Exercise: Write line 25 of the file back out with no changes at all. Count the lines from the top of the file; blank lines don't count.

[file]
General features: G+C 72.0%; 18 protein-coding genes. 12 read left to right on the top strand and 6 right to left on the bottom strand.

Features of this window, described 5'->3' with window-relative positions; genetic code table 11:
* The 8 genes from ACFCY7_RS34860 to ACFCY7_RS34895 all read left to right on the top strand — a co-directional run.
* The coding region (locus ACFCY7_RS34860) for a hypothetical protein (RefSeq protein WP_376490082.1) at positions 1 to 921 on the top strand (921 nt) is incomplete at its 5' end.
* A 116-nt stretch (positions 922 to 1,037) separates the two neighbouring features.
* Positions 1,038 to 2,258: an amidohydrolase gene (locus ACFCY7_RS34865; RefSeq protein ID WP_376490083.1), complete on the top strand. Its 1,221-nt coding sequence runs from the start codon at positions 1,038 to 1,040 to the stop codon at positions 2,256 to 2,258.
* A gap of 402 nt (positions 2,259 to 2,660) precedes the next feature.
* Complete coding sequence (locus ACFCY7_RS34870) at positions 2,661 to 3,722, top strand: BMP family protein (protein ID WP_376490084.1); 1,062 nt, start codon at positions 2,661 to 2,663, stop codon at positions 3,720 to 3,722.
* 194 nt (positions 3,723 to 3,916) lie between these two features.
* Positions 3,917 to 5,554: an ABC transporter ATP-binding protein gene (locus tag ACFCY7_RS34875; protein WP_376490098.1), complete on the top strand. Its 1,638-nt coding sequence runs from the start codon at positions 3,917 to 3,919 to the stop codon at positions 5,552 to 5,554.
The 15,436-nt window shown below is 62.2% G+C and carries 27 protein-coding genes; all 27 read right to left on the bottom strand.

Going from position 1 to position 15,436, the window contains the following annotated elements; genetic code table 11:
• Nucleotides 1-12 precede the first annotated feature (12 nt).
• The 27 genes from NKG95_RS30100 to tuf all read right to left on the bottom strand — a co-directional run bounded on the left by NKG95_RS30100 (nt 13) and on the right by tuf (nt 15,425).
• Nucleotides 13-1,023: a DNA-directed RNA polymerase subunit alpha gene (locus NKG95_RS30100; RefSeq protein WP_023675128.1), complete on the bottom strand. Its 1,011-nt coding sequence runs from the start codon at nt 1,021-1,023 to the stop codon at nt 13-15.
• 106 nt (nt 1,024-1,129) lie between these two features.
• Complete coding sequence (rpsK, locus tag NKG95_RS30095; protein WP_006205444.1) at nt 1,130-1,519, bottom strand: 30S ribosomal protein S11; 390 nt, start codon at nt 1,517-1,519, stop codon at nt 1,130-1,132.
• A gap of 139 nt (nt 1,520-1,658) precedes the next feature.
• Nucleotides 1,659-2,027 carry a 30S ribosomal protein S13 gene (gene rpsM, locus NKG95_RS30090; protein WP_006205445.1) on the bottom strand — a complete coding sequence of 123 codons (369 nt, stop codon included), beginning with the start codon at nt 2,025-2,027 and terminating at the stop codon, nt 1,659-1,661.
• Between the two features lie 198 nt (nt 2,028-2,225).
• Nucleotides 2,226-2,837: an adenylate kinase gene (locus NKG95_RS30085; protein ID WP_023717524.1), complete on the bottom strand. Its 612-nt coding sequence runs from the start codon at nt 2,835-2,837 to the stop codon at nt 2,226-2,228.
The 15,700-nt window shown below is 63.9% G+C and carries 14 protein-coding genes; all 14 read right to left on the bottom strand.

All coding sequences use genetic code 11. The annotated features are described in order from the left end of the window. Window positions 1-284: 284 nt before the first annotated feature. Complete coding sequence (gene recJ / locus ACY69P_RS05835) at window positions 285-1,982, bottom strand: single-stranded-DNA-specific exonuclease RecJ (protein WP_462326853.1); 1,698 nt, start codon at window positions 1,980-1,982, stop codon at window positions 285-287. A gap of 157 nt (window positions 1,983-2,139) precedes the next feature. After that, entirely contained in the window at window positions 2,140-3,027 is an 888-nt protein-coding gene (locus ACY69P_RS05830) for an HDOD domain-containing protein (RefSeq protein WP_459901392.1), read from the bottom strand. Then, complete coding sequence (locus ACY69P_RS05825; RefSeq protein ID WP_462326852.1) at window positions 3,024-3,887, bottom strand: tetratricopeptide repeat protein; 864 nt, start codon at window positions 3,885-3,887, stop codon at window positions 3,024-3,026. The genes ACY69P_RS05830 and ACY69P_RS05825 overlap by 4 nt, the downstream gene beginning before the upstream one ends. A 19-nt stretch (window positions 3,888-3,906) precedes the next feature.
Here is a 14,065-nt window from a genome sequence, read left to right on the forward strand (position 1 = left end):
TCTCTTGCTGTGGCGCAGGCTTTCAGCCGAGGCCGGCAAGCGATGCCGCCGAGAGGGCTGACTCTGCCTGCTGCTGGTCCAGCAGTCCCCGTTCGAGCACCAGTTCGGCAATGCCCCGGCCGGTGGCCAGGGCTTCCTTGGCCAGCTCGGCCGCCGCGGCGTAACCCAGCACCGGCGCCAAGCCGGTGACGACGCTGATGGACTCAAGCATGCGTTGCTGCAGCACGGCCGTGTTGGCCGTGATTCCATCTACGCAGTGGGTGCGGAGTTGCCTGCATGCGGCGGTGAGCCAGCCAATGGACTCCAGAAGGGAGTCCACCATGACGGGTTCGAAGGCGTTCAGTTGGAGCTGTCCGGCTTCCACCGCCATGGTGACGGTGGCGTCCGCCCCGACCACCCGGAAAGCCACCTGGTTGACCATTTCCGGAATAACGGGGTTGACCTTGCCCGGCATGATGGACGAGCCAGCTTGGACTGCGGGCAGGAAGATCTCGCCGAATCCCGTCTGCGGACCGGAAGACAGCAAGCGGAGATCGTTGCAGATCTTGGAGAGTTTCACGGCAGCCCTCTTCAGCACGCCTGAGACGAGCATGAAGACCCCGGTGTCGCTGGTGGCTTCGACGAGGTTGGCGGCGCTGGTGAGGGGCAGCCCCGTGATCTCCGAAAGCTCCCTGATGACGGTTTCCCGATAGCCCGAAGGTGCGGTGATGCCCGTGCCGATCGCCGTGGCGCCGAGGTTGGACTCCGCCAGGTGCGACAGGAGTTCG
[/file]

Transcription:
TCTCTTGCTGTGGCGCAGGCTTTCAGCCGAGGCCGGCAAGCGATGCCGCCGAGAGGGCTGACTCTGCCTGCTGCTGGTCCAGCAGTCCCCGTTCGAGCACCAGTTCGGCAATGCCCCGGCCGGTGGCCAGGGCTTCCTTGGCCAGCTCGGCCGCCGCGGCGTAACCCAGCACCGGCGCCAAGCCGGTGACGACGCTGATGGACTCAAGCATGCGTTGCTGCAGCACGGCCGTGTTGGCCGTGATTCCATCTACGCAGTGGGTGCGGAGTTGCCTGCATGCGGCGGTGAGCCAGCCAATGGACTCCAGAAGGGAGTCCACCATGACGGGTTCGAAGGCGTTCAGTTGGAGCTGTCCGGCTTCCACCGCCATGGTGACGGTGGCGTCCGCCCCGACCACCCGGAAAGCCACCTGGTTGACCATTTCCGGAATAACGGGGTTGACCTTGCCCGGCATGATGGACGAGCCAGCTTGGACTGCGGGCAGGAAGATCTCGCCGAATCCCGTCTGCGGACCGGAAGACAGCAAGCGGAGATCGTTGCAGATCTTGGAGAGTTTCACGGCAGCCCTCTTCAGCACGCCTGAGACGAGCATGAAGACCCCGGTGTCGCTGGTGGCTTCGACGAGGTTGGCGGCGCTGGTGAGGGGCAGCCCCGTGATCTCCGAAAGCTCCCTGATGACGGTTTCCCGATAGCCCGAAGGTGCGGTGATGCCCGTGCCGATCGCCGTGGCGCCGAGGTTGGACTCCGCCAGGTGCGACAGGAGTTCG